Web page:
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For employers, disability discrimination claims made by workers or employees can be hugely problematic. Successful claims can result in costly compensation pay-outs, disruption for your company as well as irreparable reputational damage. Thankfully, the employment solicitors at Wilford Smith have a proven track record when it comes to defending accusations of discrimination in the workplace.

Our employment lawyers have many years of experience acting on behalf of a diverse range of businesses, delivering clear, proactive legal support whatever the nature of the claims made against you. To discuss your circumstances, get in touch with us today.

Call us on 01709 828 044 or complete our online enquiry form and a member of the team will get back to you without delay.

What is disability discrimination?

Disability discrimination is when an employer treats a worker or employee unequally because they have a disability, a perceived disability, or because someone they associate with has a disability. Disability is a 'protected characteristic' under the Equality Act 2010. As a result, discrimination on this basis is unlawful.

Disability discrimination can arise in several different ways. These are:

  • Direct discrimination
  • Indirect discrimination
  • Discrimination arising from a disability
  • Failure to make reasonable adjustments
  • Harassment
  • Victimisation
  • One or more of the above

How is 'disability' defined in the Equality Act 2010?

Disability is defined as a “physical or mental impairment that has a substantial and adverse long-term effect on [an individual’s] day-to-day activities”.

  • The employee’s impairment can be mental, physical or both
  • 'Substantial' means the impairment is more than trivial but might fluctuate or change
  • 'Long-term' means that the impairment will last, or is likely to last, for at least 12 months
  • 'Day-to-day activities are those common to most people, such as standing up, sitting down, writing, using a computer or reading a timetable

Employees who have cancer, HIV infection, multiple sclerosis or visual impairment are automatically protected under the Equality Act.

Discrimination arising from a disability

This is when an employer treats a worker or employee unfavourably due to something connected to their disability. This may include an employee having difficulty spelling due to a diagnosis of dyslexia or having to take time off because of illness related to a disability. Discrimination arising from a disability would include denying an employee a bonus or selecting them for redundancy based on this.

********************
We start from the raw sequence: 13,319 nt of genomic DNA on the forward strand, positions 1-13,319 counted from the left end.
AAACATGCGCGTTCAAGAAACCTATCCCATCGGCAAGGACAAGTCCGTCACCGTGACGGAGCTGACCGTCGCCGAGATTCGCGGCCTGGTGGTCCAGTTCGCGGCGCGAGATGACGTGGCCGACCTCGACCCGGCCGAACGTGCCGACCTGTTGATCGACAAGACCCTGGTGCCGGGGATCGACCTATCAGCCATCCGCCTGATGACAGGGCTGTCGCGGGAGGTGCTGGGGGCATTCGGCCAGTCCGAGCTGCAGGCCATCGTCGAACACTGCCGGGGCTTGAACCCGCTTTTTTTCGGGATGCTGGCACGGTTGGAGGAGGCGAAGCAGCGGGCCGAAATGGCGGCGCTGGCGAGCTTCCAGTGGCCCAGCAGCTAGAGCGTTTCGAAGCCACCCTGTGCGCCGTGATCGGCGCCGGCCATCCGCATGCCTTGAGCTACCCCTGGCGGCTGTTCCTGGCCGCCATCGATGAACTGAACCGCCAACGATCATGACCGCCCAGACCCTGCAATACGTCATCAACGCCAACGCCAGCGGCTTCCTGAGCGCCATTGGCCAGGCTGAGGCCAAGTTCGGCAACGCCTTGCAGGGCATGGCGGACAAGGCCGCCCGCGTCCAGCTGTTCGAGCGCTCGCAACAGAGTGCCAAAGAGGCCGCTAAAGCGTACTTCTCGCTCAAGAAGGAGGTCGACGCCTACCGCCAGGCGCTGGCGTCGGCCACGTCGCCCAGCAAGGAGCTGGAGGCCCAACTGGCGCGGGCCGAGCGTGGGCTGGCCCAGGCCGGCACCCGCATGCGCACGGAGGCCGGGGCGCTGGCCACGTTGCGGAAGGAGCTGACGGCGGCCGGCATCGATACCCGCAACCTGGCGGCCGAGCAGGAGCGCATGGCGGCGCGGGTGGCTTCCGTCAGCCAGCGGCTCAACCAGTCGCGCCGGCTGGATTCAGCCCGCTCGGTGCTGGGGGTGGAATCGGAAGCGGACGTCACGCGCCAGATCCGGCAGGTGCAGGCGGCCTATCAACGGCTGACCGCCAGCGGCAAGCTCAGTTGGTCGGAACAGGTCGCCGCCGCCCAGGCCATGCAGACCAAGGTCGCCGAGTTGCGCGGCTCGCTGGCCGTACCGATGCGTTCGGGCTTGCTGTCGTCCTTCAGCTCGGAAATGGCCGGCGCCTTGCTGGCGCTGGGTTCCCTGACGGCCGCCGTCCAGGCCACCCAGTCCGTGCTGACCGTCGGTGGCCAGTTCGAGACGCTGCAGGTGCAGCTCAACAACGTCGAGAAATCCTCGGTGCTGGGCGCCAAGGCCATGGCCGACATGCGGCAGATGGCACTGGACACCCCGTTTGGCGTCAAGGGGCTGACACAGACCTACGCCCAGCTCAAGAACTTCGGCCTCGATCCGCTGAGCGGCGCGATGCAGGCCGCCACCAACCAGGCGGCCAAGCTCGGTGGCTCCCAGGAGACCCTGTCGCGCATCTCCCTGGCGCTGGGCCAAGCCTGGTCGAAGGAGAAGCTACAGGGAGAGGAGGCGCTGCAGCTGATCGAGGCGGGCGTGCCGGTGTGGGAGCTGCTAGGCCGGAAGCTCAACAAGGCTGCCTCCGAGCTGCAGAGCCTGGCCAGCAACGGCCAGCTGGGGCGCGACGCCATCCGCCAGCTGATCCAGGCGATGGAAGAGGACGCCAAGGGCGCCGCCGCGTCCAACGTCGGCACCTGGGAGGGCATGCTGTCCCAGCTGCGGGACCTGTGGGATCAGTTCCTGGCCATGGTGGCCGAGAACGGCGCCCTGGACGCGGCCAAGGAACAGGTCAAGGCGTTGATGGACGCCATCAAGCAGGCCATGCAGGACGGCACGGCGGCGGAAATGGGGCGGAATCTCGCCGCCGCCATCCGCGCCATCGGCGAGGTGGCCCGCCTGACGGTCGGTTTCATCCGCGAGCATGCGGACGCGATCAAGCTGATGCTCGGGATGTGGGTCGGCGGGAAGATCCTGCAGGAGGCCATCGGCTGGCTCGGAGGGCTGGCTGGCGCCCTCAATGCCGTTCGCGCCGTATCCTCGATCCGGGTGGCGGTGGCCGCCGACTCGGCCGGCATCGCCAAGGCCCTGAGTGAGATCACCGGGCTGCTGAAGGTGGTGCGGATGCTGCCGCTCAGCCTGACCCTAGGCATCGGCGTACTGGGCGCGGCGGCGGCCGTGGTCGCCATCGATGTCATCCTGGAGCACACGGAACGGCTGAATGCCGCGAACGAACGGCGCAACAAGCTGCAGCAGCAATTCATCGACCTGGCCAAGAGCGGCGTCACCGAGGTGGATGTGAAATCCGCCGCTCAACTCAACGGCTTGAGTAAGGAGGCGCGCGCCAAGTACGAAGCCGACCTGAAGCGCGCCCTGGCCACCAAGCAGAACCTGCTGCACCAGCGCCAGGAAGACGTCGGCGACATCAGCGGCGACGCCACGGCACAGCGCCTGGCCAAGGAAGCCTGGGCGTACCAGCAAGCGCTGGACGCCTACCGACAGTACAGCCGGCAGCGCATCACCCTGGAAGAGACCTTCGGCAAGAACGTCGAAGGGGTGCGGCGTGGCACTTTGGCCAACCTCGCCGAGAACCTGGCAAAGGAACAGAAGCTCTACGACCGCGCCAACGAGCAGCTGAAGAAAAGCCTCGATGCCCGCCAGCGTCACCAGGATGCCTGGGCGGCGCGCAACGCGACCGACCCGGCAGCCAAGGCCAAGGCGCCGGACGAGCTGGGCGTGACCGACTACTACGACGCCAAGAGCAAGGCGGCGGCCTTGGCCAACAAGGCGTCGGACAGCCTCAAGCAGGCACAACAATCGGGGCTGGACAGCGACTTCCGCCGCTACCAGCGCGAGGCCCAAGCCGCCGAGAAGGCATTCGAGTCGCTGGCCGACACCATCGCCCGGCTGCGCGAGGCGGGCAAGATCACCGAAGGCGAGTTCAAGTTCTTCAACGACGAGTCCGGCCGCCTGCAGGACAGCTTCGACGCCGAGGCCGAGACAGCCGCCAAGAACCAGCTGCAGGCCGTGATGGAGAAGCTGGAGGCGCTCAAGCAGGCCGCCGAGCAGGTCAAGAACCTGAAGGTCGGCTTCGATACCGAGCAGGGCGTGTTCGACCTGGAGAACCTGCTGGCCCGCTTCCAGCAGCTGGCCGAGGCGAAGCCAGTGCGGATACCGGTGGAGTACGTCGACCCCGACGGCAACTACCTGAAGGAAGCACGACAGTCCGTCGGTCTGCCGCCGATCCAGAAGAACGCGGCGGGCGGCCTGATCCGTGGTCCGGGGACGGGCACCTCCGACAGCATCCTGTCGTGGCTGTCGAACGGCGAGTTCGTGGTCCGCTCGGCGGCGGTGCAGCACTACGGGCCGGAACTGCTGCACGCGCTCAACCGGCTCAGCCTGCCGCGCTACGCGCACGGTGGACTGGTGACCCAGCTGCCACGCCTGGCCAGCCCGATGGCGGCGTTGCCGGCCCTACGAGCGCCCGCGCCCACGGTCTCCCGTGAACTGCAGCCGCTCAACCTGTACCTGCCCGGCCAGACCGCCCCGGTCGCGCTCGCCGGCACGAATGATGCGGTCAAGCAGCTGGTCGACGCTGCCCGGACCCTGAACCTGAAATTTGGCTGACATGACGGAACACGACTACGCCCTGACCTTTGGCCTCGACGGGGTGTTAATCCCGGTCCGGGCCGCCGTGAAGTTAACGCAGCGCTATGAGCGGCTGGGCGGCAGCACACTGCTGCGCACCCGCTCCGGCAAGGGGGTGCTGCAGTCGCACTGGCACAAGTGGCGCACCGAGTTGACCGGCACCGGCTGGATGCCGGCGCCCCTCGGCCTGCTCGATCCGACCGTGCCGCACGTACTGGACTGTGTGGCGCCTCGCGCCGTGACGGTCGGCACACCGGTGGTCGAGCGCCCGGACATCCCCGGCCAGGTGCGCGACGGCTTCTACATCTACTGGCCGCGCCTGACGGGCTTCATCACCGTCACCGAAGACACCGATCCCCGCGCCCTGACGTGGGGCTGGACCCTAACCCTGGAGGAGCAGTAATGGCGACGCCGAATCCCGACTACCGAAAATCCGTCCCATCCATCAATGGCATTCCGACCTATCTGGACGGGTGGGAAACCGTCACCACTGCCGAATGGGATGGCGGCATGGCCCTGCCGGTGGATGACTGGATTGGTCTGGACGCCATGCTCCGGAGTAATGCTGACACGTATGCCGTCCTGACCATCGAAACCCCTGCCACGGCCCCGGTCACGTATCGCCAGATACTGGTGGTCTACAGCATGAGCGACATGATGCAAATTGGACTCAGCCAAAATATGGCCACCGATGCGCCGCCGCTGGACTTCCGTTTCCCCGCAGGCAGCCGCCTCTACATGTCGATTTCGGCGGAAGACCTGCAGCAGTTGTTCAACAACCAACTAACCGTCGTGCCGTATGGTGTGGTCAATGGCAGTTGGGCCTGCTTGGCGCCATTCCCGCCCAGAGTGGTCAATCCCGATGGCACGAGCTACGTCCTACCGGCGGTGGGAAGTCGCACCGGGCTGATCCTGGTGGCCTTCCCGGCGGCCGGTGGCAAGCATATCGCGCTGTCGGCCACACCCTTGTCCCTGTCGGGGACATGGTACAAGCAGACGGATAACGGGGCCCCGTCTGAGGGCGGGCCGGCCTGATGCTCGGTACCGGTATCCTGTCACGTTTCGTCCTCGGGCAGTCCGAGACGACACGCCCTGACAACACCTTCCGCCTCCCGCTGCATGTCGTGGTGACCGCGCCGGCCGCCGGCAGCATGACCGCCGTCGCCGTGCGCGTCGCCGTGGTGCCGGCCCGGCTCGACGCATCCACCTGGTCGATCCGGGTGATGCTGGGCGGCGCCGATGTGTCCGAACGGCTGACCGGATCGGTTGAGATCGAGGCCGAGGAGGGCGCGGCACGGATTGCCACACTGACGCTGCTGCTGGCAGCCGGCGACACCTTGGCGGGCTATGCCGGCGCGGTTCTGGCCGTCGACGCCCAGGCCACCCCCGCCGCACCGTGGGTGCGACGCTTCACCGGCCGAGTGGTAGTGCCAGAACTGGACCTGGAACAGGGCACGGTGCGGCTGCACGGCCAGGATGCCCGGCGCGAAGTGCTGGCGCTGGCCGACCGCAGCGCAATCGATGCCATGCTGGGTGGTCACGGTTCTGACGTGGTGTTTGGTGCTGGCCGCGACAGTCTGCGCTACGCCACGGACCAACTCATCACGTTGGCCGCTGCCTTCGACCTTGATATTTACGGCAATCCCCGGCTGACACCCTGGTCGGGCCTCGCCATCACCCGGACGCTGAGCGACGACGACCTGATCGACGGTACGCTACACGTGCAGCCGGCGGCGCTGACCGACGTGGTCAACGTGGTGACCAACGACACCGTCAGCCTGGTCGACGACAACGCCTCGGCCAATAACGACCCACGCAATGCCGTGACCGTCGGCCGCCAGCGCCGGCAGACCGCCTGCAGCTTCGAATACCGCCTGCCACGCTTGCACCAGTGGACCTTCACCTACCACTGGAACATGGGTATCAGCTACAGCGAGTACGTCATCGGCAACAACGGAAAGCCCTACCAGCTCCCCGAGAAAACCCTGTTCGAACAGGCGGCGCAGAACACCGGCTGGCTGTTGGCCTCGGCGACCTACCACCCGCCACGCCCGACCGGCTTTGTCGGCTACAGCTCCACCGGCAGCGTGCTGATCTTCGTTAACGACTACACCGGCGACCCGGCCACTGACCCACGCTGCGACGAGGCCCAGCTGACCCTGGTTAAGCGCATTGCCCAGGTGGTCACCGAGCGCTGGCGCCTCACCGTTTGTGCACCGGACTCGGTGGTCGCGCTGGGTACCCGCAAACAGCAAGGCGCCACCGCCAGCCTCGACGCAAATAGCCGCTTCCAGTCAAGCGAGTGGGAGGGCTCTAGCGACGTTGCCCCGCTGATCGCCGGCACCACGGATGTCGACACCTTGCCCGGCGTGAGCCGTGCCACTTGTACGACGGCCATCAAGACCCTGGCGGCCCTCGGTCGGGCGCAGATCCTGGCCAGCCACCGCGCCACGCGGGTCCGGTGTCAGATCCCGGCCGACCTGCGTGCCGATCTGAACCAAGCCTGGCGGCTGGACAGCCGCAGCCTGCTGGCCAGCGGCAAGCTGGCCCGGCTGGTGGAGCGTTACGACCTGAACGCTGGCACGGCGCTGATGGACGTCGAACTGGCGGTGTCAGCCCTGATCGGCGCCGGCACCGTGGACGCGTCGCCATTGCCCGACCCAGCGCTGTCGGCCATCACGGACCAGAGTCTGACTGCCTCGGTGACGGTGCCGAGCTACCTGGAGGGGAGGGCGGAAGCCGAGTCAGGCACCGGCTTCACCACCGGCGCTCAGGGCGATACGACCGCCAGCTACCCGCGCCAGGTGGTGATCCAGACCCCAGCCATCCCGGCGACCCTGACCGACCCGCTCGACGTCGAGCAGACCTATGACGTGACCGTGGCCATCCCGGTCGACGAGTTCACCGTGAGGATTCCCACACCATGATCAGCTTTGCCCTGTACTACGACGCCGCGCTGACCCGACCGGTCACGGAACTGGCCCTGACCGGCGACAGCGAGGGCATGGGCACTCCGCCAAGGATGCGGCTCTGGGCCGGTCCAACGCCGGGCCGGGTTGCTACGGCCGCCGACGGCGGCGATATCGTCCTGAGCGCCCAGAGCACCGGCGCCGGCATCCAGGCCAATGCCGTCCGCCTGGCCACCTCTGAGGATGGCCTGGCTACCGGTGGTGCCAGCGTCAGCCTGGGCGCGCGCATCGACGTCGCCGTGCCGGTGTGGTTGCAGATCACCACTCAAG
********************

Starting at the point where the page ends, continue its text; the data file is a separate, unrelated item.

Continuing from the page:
Failure to make reasonable adjustments

The Equality Act 2010 creates obligations for employers to make adjustments for employees in the workplace to help them overcome any disadvantages arising from their disability. Failure to make these adjustments would amount to disability discrimination.

Are there circumstances when disability discrimination is not considered unlawful?

Yes, under the Equality Act, there are certain situations where treating a disabled person with a particular disability more favourably than other disabled people may be justified. This is called an occupational requirement, allowing an employer to specify that having a certain disability is essential for the job. Or, where an organisation is taking positive action to encourage or develop people with a particular disability.

It is always lawful to treat a non-disabled person less favourably than a disabled person.

Contact our Disability Discrimination Solicitors

At Wilford Smith, our employment solicitors will work tirelessly on your behalf to achieve the right result, taking a strategic and responsive approach throughout to protect your position and your business.  As part of our client-focused service, a member of our employment law team will be available from the earliest stage to begin assisting you with your defence. If you have any questions, we will be happy to answer these promptly and in plain English.

Speak with one of our employment lawyers today by calling 01709 828 044 or complete our online contact form.


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